|dc.description.abstract||The full model of a double-wishbone suspension has more than 30 differential-algebraic equations which takes a remarkably long time to simulate. By contrast, the look-up table for the same suspension is simulated much faster, but may not be very accurate. Therefore, developing reduced models that approximate complex systems is necessary because model reduction decreases the simulation time in comparison with the original model, enables real time applications, and produces acceptable accuracy.
In this research, we focus on model reduction techniques for vehicle systems such as suspensions and how they are approximated by models having lower degrees of freedom. First, some existing model reduction techniques, such as irreducible realization procedures, balanced truncation, and activity-based reduction, are implemented to some vehicle suspensions. Based on the application of these techniques, their disadvantages are revealed. Then, two methods of model reduction for multi-body systems are proposed.
The first proposed method is 2-norm power-based model reduction (2NPR) that combines 2-norm of power and genetic algorithms to derive reduced models having lower degrees of freedom and fewer number of components. In the 2NPR, some components such as mass, damper, and spring are removed from the original system. Afterward, the values of the remaining components are adjusted by the genetic algorithms. The most important advantage of the 2NPR is keeping the topology of multi-body systems which is useful for design purposes.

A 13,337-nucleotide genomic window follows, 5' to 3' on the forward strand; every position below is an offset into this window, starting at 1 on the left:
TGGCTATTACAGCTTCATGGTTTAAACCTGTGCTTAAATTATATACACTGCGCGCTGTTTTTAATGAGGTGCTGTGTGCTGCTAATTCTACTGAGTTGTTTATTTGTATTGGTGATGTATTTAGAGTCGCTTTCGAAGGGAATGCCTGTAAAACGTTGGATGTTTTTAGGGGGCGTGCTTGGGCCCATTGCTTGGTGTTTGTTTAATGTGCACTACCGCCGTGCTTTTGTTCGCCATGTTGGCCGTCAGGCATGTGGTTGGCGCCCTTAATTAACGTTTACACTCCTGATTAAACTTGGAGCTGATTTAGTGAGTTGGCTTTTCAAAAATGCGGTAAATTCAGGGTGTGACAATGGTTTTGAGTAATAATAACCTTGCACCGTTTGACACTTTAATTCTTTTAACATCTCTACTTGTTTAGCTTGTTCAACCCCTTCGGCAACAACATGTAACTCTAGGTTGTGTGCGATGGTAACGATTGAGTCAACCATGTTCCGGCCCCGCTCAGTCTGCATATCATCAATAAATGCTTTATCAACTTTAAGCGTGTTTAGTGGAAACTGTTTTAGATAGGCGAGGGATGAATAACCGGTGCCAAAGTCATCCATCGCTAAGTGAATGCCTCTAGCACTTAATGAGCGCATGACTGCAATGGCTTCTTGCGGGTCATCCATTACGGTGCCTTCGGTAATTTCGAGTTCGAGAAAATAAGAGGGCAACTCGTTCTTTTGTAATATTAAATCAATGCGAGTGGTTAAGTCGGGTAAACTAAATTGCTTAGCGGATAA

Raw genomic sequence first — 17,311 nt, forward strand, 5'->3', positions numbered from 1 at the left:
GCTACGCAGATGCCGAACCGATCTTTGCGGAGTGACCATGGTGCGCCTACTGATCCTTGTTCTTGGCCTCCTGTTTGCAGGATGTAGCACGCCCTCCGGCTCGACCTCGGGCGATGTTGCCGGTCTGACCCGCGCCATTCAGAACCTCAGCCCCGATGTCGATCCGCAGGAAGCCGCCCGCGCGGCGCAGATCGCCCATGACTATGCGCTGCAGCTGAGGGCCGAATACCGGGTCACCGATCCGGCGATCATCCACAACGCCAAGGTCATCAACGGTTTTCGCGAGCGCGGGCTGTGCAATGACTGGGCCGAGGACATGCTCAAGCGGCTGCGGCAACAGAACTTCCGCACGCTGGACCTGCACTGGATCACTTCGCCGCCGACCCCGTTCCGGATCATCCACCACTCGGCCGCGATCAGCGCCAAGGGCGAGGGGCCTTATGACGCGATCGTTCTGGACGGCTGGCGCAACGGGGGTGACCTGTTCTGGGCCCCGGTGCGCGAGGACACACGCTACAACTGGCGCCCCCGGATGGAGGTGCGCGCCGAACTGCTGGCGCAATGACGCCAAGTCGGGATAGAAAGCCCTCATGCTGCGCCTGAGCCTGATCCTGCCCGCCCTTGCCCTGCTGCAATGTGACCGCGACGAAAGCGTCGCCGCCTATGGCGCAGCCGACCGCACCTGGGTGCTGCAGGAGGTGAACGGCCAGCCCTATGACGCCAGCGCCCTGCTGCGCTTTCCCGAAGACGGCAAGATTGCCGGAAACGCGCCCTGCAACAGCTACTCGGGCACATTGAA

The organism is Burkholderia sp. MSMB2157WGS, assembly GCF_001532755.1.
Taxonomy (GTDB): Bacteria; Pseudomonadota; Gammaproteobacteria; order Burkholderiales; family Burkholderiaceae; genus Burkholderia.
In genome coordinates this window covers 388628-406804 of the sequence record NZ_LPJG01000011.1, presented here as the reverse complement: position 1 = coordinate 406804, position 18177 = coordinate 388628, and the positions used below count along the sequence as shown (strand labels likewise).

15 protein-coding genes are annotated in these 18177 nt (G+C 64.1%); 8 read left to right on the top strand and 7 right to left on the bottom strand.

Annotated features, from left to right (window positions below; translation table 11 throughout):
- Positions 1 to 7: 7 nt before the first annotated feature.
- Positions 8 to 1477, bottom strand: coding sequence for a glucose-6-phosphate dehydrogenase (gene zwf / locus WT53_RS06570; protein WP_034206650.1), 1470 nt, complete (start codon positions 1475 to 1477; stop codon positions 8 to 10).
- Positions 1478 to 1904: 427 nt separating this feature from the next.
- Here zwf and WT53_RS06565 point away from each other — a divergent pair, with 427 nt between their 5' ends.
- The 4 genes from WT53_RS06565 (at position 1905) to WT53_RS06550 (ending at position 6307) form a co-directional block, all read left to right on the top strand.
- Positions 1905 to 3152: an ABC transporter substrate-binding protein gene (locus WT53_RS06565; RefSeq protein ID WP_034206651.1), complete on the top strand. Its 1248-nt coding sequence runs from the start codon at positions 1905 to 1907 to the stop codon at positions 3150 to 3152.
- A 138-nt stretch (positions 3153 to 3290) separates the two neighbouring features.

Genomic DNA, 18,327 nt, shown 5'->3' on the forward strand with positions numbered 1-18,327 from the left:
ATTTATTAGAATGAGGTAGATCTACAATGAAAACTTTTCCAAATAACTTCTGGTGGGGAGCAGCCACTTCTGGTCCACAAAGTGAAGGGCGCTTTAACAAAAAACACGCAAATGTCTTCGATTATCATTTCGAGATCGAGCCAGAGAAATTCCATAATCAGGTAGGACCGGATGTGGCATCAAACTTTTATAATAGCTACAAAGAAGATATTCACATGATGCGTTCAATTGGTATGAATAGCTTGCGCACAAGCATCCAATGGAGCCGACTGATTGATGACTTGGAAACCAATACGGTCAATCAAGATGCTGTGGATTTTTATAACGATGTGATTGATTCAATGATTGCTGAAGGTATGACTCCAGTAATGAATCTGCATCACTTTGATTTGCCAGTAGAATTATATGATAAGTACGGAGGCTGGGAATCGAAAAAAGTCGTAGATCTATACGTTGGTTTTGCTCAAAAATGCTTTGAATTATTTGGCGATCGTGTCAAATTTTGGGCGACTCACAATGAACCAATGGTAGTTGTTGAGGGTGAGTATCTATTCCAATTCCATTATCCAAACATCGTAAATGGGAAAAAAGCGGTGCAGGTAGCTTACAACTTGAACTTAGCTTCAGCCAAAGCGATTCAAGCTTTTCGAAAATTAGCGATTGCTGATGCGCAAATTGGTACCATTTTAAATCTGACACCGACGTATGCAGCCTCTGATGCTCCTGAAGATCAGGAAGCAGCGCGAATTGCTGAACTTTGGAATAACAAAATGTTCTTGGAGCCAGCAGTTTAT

The second method uses proper orthogonal decomposition. First, the equations of motion for a multi-body system are converted to explicit second-order differential equations. Second, the projection matrix is obtained from simulation or experimental data by proper orthogonal decomposition. Finally, the equations of motion are transferred to a lower-dimensional state coordinate system.
The implementation of the 2NPR to two double-wishbone suspensions and the comparison with other techniques such as balanced truncation and activity-based model reduction also demonstrate the efficiency of the new reduction technique.||en